Usually, by the time I call customer service, I’m already mad about something. It’s just the way life is in these crazy days of long hold times, people who speak some other language, but whatever it is, it’s definitely not one you speak.
Kaity and camera (and phone too)
Last night I went to look at an order I placed on Amazon. It was for a camera. Birthday present for my granddaughter. Believe it or not, she has finally worn out her camera. I offered to get her a new one last year, but she really loved that Canon and couldn’t believe it could ever wear out.
Well, they do wear out. If you read the fine print, every camera has a “designated number of shutter hits.” Usually, it’s somewhere around 150,000 which sounds like a huge amount, but if you take a lot of pictures, over the course of seven or eight years, you can run up some pretty big numbers. A few weeks ago she admitted the camera was slowing down and not delivering like it used to.
I wasn’t surprised. In the olden days, we’d send the camera into the shop and have it rebuilt, but you don’t do that with electronic cameras. When they die of old age, you replace them. In the time since I got that camera — 2011 I think — the Canon DSLR has undergone considerable changes.
In keeping with my understanding of what she really wants as opposed to what I want for her, I knew she wanted the same camera. New. Faster. But basically, the same otherwise. So that’s what I got her.
From the Canon T3, we have moved up to the Canon T6. It is not one of Canon’s top cameras, but that’s what she wants. She has lenses — one for each birthday.
Kaity looks for something to shoot …
I found a seller on Amazon who had the camera body only, no lens. Just the body, battery, charger, eye-cup, strap with and a full warranty for a good price. I bought it.
And when I went to look at delivery schedules, there was a big “PROBLEM WITH ORDER” showing, but no information about what the problem could possibly be. Since I had already paid for it, it wasn’t money.
There were only two other possibilities. They ran out of the camera and I was supposed to wait for them to restock (no way) — or they realized they needed to raise the price. In fact, they had already charged me $10 more than their list price. I really hate when they do that.
I had a funny feeling they were going to ask me for even more money. I noticed in their new listing, the camera’s price had gone up by more than $50, which made it the same price as every other Canon Rebel T6 camera.
I didn’t have time to wrangle with the seller. Since I hadn’t placed the order directly with Amazon, I understood it was sort of their problem, but also, sort of not.
It was late, maybe two in the morning. I got a customer service woman on chat. I explained this was a gift and I didn’t have time to turn this into an extended issue. I needed to just cancel it, get the money back, and order the camera somewhere else.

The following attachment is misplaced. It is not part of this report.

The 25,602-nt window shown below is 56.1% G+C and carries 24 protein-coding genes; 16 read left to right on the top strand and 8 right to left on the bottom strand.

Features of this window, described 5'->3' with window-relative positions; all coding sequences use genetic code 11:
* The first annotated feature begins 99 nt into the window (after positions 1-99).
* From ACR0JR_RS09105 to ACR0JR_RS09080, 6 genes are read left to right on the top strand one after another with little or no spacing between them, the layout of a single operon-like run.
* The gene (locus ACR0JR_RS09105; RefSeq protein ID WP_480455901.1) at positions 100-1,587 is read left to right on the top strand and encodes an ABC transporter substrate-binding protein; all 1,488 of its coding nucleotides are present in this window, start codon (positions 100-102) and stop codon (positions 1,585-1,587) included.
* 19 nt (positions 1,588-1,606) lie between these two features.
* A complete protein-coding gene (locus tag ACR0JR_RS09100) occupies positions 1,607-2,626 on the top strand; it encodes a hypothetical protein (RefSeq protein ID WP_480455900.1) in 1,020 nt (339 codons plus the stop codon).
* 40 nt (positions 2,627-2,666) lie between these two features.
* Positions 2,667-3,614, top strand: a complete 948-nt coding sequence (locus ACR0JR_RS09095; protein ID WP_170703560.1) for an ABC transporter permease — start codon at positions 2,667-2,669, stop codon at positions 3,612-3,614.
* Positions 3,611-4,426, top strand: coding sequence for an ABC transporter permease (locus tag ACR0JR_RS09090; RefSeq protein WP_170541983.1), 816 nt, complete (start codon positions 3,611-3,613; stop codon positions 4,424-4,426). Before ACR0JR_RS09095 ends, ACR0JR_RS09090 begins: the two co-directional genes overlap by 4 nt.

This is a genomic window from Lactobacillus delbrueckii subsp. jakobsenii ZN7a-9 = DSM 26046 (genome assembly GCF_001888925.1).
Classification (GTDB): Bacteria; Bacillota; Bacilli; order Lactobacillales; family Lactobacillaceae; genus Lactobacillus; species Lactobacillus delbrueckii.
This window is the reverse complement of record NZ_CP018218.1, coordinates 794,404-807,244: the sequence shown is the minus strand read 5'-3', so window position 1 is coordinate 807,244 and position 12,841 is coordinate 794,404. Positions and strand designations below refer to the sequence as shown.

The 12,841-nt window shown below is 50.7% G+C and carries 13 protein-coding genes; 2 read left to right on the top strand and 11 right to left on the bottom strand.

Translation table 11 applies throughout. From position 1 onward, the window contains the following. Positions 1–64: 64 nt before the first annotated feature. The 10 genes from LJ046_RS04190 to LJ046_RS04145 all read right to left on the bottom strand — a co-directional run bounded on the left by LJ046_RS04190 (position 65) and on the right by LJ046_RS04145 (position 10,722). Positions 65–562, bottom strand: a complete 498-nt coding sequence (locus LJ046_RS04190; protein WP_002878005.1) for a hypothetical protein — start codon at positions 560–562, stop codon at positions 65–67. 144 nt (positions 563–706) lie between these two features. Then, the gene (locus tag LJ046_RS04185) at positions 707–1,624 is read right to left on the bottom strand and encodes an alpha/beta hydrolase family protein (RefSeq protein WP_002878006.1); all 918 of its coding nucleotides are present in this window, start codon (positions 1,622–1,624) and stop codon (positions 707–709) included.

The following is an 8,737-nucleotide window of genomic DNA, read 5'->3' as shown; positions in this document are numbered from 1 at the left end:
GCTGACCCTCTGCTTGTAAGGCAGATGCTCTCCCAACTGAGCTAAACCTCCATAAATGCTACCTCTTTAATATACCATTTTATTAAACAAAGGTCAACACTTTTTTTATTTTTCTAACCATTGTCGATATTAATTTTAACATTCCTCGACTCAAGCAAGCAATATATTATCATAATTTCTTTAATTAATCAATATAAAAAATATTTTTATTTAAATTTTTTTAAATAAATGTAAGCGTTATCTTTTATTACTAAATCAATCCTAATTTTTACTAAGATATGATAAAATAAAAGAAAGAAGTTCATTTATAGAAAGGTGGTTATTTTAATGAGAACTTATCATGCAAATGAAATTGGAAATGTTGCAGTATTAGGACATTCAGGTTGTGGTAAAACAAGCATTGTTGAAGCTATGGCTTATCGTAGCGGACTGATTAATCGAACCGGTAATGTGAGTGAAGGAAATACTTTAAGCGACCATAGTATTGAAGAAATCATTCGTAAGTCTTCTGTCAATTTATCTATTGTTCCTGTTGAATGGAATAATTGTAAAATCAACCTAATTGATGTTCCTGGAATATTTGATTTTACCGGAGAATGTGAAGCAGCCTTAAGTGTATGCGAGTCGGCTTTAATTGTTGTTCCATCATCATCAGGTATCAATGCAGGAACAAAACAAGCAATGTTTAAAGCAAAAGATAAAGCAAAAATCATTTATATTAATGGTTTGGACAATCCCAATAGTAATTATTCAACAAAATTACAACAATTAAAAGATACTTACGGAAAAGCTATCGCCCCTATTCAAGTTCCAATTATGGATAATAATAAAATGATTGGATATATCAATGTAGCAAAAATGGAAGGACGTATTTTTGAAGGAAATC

I said: “This is a really popular camera and there are tons of them on Amazon and elsewhere. I wasn’t expecting a problem or I’d have ordered sooner.”
Honestly, I forgot to order. I meant to, but I was looking to see where the best deal was and didn’t actually order one until a few days ago. I wasn’t expecting a problem, so I didn’t think it was a problem.
I told her I understood it wasn’t entirely in her control since Amazon was not the seller, but I could not wait a week for them to figure out what to do … and surely there was nothing to prevent me from canceling. They obviously hadn’t shipped it.
She assured me I’d she’d make sure it got canceled and I’d get all my money back. Then she sent me a letter saying “thank you for being so nice.”
No one ever says that to me because usually, I’m not all that nice. But Amazon has been good to me, so I try to be nice in return. They always try to work things out for if they can. Not only did she say thank you, she gave me the secret telephone numbers to get hold of Amazon service directly! That’s like the keys to the kingdom. NO ONE gets those numbers.
Canon Rebel EOS T6 DSLR bundle
Plus a $30 credit — for being nice.
Ultimately, I bought the camera where I usually buy cameras. It cost a little more, but I got the normal zoom, which I knew Kaitlin wanted. It came with a case, a few filters in a nice little case, battery with charger, a good quality SD card, and Corel software.
I spent an extra hundred dollars, but she got a better setup — and I know Adorama will ship it quickly, pack it properly, and provide a real warranty. They have a physical address in New York. I used to shop there years ago when I lived in New York.
Being nice apparently has some good points.